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Classification and Diagnostics   |    
Determining Lesion Size in Osteonecrosis of the Femoral Head
David R. Steinberg, MD; Marvin E. Steinberg, MD; Jonathan P. Garino, MD; Murray Dalinka, MD; Jayaram K. Udupa, PhD
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The authors did not receive grants or outside funding in support of their research for or preparation of this manuscript. They did not receive payments or other benefits or a commitment or agreement to provide such benefits from a commercial entity. No commercial entity paid or directed, or agreed to pay or direct, any benefits to any research fund, foundation, educational institution, or other charitable or nonprofit organization with which the authors are affiliated or associated.

The Journal of Bone and Joint Surgery, Incorporated
J Bone Joint Surg Am, 2006 Nov 01;88(suppl 3):27-34. doi: 10.2106/JBJS.F.00896
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Abstract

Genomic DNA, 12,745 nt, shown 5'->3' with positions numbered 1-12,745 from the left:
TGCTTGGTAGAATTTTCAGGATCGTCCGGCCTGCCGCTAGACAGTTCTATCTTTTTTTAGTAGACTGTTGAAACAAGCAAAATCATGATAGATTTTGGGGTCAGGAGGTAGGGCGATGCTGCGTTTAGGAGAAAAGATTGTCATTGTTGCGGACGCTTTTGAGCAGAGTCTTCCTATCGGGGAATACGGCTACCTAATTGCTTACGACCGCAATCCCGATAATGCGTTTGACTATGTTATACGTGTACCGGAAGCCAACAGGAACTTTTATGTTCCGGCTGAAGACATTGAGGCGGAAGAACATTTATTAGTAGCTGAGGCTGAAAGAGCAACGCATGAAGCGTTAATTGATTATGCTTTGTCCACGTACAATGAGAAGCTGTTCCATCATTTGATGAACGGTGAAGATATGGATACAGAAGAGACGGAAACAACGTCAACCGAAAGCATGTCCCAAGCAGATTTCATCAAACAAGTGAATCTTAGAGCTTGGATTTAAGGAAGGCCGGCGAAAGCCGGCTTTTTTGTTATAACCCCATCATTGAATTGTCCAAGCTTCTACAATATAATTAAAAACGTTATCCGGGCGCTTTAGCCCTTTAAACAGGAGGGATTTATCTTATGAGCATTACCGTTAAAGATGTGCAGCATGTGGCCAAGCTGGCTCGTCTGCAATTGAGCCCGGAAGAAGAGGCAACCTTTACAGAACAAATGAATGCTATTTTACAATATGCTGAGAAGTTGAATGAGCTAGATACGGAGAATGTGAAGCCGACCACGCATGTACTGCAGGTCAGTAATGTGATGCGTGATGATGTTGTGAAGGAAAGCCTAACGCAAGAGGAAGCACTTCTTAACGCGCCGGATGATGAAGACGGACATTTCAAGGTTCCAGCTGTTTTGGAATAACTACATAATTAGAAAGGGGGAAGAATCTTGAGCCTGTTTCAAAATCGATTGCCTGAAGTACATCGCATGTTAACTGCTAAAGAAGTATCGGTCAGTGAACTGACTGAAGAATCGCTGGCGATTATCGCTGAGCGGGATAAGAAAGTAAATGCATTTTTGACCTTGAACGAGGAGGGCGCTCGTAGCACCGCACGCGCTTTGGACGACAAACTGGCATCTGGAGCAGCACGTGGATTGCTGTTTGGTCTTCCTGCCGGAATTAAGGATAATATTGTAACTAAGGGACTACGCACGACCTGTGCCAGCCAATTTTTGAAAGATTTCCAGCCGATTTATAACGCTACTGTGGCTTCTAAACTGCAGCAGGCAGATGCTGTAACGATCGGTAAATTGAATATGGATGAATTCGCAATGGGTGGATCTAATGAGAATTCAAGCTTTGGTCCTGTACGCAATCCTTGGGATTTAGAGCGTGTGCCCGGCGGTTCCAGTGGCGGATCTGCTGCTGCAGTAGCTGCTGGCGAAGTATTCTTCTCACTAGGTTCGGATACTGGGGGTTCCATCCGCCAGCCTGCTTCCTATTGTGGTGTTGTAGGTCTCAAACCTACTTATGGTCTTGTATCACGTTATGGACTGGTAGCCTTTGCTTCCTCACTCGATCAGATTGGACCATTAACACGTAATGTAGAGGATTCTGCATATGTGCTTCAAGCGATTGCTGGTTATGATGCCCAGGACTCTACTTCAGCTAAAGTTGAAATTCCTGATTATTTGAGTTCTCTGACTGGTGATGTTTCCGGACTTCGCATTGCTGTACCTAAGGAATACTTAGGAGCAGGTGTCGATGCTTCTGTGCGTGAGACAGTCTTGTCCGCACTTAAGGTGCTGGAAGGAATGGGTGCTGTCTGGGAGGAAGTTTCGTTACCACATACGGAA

Background: Several studies have documented that the size of the osteonecrotic lesion in the femoral head is an essential parameter in determining prognosis and treatment. There are several methods currently available to measure lesion size, but no general agreement as to which is most useful. In the present study, three different radiographic methods for determining lesion size were evaluated and compared.

Methods: Anteroposterior and lateral radiographs of forty-two hips with osteonecrosis were examined. The extent of osteonecrotic involvement of the femoral head was determined through the use of three different methods: the volume of necrosis by quantitative digital image analysis, and the angular measurements described by Kerboul et al. and Koo and Kim. Graphs were constructed to demonstrate these relationships.

Results: Volumetric measurement appeared to be the most reliable. There was only a rough correlation with angular measurements. Several sources of error were noted when simple angular measurements of irregular, three-dimensional lesions were used. The Kerboul method routinely overestimated lesion size and designated 81% of the lesions as "large." The modified Koo and Kim method provided a more even distribution of lesion size and correlated with volumetric measurements in 74% of hips (thirty-one of forty-two hips).